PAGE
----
Another thing I wanted to mention was our painted Ikea cabinet boxes. I did not sand or prime them, and they have NOT held up well. (Watch the video to see what I mean).
Conversely, the MDF panels suck up paint like crazy, so I think I’d just add a thin hardboard panel to the bottom section if I ever wanted the full-painted look again.
The Good, the Bad and the Ugly (Cabinet Wear and Tear)
Ready to get up close and personal with our painted cabinets? I find that a lot of online tutorials for painting cabinets tend to gloss over the close-ups… but not today!
I’ll start by sharing the photos of the peeling paint on the cabinet boxes. Remember, I did not prime or sand these at all and paint does not adhere to this glossy surface. (By comparison, I used a gel stain on our first kitchen’s cabinet boxes, and that seemed to hold up just fine).
I took the photo above because I wanted to share the unpainted shelf’s colour. While it was pretty close to my painted cabinet colour, I like the look of everything painted the same. If you didn’t know, you do see a sliver of the cabinet box colour even when the doors are closed.
The photo above shows a close-up of the colour/sheen variation where I tried to do a touch-up. You can also see the mini-stipples from the foam roller, so if you want a super smooth cabinet door, you might need to spray your paint.
(The shinier paint is the cabinet-specific melamine, whereas the touch-up is the wall paint).
Before I tested each of these paint methods, I assumed that the cabinet doors coated with Polycrylic would last the best.
However, I found that my Polycrylic did not set as smoothly as I would have liked. I 100% blame the cold temps in the garage – but that’s something to keep in mind! And again, if I was the one to install the drawers/doors, I would have made sure to put the “ugly” parts on the bottom so they wouldn’t be seen.
I believe you can also sand the bumps smooth (similar to what I mentioned at the end of my first video).
When I was taking the photo above (to show the Polycrylic mess along the edges) I noticed that there was a big scrape on the left door. This is because the doors on the right are a lazy susan style, and rather than close on a single hinge, it’s more like a dragging motion. The bolt from the cabinet knob rubbed on the door and peeled the paint.
Painted Cabinets Video
Watch the video above to see some more details on the cabinets, or check it out on Youtube here.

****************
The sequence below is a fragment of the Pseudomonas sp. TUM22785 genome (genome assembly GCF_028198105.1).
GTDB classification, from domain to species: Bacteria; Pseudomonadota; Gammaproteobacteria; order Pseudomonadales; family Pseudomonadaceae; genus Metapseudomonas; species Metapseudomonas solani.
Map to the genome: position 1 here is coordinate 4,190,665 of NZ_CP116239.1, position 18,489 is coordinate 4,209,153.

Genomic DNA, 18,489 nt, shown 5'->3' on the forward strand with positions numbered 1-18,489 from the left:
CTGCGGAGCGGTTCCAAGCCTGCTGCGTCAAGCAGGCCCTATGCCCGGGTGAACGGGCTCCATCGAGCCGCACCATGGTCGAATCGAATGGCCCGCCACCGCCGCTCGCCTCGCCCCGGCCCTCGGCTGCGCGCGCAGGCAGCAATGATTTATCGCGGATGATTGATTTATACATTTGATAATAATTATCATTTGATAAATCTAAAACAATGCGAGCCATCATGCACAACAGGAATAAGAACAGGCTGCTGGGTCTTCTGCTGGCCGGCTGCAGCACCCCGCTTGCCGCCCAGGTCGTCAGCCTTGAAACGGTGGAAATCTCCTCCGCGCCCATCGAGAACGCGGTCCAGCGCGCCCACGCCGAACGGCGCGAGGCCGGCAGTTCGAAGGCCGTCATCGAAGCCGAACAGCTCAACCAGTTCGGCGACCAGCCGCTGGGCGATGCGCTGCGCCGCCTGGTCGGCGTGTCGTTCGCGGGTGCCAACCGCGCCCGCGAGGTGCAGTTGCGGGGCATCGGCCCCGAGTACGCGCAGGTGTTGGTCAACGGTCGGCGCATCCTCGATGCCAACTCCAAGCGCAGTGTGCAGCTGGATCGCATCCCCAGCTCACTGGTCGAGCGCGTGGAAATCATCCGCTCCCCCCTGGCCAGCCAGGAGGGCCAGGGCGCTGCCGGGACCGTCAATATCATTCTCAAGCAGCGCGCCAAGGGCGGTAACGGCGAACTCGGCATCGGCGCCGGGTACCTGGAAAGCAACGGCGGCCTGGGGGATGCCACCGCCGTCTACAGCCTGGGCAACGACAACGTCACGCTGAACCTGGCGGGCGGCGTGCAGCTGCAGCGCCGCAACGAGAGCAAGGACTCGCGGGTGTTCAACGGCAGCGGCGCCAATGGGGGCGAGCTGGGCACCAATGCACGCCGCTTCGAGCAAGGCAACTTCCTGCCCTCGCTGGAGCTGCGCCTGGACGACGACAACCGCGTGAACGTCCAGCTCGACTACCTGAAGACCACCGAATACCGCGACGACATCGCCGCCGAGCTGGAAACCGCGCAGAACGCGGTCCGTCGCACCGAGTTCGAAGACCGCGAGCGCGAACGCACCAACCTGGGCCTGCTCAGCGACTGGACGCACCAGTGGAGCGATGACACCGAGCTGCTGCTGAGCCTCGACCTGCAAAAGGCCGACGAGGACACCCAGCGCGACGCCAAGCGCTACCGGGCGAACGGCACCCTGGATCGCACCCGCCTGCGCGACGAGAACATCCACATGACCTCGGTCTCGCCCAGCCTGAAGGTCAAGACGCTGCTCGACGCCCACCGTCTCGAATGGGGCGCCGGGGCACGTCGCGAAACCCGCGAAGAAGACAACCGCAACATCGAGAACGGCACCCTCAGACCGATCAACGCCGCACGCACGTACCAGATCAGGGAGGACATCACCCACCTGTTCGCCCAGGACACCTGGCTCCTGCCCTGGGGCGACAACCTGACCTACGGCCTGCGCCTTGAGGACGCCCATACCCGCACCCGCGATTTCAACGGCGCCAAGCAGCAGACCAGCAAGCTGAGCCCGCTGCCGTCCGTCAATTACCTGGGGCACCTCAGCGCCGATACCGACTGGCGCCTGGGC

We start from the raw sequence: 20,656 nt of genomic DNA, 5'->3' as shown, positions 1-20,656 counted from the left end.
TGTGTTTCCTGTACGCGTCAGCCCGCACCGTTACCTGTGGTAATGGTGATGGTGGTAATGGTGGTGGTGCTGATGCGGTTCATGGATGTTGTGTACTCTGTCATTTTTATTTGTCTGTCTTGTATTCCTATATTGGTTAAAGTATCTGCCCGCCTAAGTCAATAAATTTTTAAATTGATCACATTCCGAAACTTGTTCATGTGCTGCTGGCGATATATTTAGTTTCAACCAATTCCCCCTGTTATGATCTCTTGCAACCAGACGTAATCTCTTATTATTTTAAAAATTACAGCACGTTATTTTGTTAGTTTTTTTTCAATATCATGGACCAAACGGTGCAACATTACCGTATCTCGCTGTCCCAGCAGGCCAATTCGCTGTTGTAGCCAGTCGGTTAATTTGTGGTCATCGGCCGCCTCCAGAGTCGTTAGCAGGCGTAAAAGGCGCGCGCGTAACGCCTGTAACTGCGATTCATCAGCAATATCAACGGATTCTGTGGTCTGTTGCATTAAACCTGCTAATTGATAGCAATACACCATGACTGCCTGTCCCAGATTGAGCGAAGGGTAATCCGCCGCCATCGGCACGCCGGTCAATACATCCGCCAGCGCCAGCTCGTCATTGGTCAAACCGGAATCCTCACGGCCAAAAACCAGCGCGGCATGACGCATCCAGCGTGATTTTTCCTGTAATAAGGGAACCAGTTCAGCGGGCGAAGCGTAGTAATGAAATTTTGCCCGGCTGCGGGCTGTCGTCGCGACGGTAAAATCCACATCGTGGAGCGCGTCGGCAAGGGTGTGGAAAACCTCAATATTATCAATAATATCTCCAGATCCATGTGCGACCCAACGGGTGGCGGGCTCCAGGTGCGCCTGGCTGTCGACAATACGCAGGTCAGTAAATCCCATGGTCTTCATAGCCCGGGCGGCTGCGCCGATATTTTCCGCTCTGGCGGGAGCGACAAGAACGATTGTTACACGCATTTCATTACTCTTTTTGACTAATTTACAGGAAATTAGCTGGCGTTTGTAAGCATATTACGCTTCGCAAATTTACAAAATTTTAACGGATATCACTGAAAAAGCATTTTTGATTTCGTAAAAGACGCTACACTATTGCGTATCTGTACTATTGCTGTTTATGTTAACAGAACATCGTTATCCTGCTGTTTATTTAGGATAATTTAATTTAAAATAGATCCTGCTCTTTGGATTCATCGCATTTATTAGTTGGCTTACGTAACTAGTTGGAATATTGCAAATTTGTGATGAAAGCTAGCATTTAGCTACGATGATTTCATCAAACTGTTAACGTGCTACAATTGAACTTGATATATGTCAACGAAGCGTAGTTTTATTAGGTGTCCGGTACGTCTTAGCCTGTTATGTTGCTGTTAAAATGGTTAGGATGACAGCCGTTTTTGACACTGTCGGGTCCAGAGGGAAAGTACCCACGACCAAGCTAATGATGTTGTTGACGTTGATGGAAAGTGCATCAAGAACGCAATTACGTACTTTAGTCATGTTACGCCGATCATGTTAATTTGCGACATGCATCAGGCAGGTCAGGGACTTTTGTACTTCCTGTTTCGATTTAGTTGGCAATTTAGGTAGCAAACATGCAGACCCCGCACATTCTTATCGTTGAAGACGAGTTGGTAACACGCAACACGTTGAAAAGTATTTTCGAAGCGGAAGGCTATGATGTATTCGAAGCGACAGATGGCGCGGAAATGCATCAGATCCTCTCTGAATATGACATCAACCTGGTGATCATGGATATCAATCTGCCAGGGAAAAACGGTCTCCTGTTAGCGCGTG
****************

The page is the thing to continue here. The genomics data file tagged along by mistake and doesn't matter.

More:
Cabinet Painting Review/Conclusion
I know I hate when there aren’t any concrete answers… but I’m going to have to do the same. None of my paint methods held up better than the others, as I had scratches on each finish. Looks-wise, I like the finish of the wall paint as it was the most matte, but I would anticipate the most future damage.
Most of our damage was caused during the installation of the doors, so please be careful! I think if I was to paint cabinets again, I’d still sand them down and prime them (because the unsanded/primed boxes did not hold up). I didn’t share the worst of it, but just imagine paint coming out in like 6+ inch sections.
For the paint, I’d only use one product, and I’d probably go with the cabinet-specific paint. This would be the best option if you have any future touch-ups to do because it would be a “one and done” type of situation. (Compared to the Polycrylic which would require you to paint and then clear coat everything again).
I’ll definitely be painting some cabinets in the future, so let me know if you have a favourite product to use! I kind of wish that the paint finish was more matte, so maybe I could try Fusion paint like my dresser? (Oh, and seeing the photo above reminded me that I also painted the toe-kicks to match – but they’re like plastic so the paint doesn’t stick too well there either).
Whew, I think that’s a long post, but please reach out if you have additional questions!
I know I also promised a follow-up for my brother’s bathroom, so hopefully, I’ll get to that soon too :)